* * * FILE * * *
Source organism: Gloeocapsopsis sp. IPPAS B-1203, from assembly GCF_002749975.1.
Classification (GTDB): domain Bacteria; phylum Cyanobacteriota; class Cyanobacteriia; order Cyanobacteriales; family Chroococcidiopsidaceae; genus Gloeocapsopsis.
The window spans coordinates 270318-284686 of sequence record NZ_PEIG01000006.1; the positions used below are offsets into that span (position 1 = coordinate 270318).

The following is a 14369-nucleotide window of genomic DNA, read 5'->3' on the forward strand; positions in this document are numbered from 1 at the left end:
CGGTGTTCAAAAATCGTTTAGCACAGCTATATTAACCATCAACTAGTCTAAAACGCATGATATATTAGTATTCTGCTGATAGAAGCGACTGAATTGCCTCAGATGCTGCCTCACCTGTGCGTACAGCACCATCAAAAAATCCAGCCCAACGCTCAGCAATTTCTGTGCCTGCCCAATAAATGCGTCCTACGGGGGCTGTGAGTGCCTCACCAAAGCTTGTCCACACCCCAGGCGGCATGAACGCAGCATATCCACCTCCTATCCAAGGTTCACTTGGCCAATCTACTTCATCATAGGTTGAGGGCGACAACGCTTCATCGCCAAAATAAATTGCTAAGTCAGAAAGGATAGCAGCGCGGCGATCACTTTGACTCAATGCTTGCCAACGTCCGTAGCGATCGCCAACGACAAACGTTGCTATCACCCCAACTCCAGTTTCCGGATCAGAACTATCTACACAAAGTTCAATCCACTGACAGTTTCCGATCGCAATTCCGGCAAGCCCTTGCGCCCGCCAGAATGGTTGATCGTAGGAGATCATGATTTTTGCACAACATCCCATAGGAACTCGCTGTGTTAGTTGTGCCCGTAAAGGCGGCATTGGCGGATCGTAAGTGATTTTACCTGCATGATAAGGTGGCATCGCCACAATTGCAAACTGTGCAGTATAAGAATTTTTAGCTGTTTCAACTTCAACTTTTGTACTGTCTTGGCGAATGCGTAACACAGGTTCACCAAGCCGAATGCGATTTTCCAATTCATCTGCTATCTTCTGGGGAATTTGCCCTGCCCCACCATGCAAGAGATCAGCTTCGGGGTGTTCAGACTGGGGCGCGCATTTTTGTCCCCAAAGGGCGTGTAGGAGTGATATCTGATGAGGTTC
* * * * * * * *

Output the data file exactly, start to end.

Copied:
Source organism: Gloeocapsopsis sp. IPPAS B-1203, from assembly GCF_002749975.1.
Classification (GTDB): domain Bacteria; phylum Cyanobacteriota; class Cyanobacteriia; order Cyanobacteriales; family Chroococcidiopsidaceae; genus Gloeocapsopsis.
The window spans coordinates 270318-284686 of sequence record NZ_PEIG01000006.1; the positions used below are offsets into that span (position 1 = coordinate 270318).

The following is a 14369-nucleotide window of genomic DNA, read 5'->3' on the forward strand; positions in this document are numbered from 1 at the left end:
CGGTGTTCAAAAATCGTTTAGCACAGCTATATTAACCATCAACTAGTCTAAAACGCATGATATATTAGTATTCTGCTGATAGAAGCGACTGAATTGCCTCAGATGCTGCCTCACCTGTGCGTACAGCACCATCAAAAAATCCAGCCCAACGCTCAGCAATTTCTGTGCCTGCCCAATAAATGCGTCCTACGGGGGCTGTGAGTGCCTCACCAAAGCTTGTCCACACCCCAGGCGGCATGAACGCAGCATATCCACCTCCTATCCAAGGTTCACTTGGCCAATCTACTTCATCATAGGTTGAGGGCGACAACGCTTCATCGCCAAAATAAATTGCTAAGTCAGAAAGGATAGCAGCGCGGCGATCACTTTGACTCAATGCTTGCCAACGTCCGTAGCGATCGCCAACGACAAACGTTGCTATCACCCCAACTCCAGTTTCCGGATCAGAACTATCTACACAAAGTTCAATCCACTGACAGTTTCCGATCGCAATTCCGGCAAGCCCTTGCGCCCGCCAGAATGGTTGATCGTAGGAGATCATGATTTTTGCACAACATCCCATAGGAACTCGCTGTGTTAGTTGTGCCCGTAAAGGCGGCATTGGCGGATCGTAAGTGATTTTACCTGCATGATAAGGTGGCATCGCCACAATTGCAAACTGTGCAGTATAAGAATTTTTAGCTGTTTCAACTTCAACTTTTGTACTGTCTTGGCGAATGCGTAACACAGGTTCACCAAGCCGAATGCGATTTTCCAATTCATCTGCTATCTTCTGGGGAATTTGCCCTGCCCCACCATGCAAGAGATCAGCTTCGGGGTGTTCAGACTGGGGCGCGCATTTTTGTCCCCAAAGGGCGTGTAGGAGTGATATCTGATGAGGTTC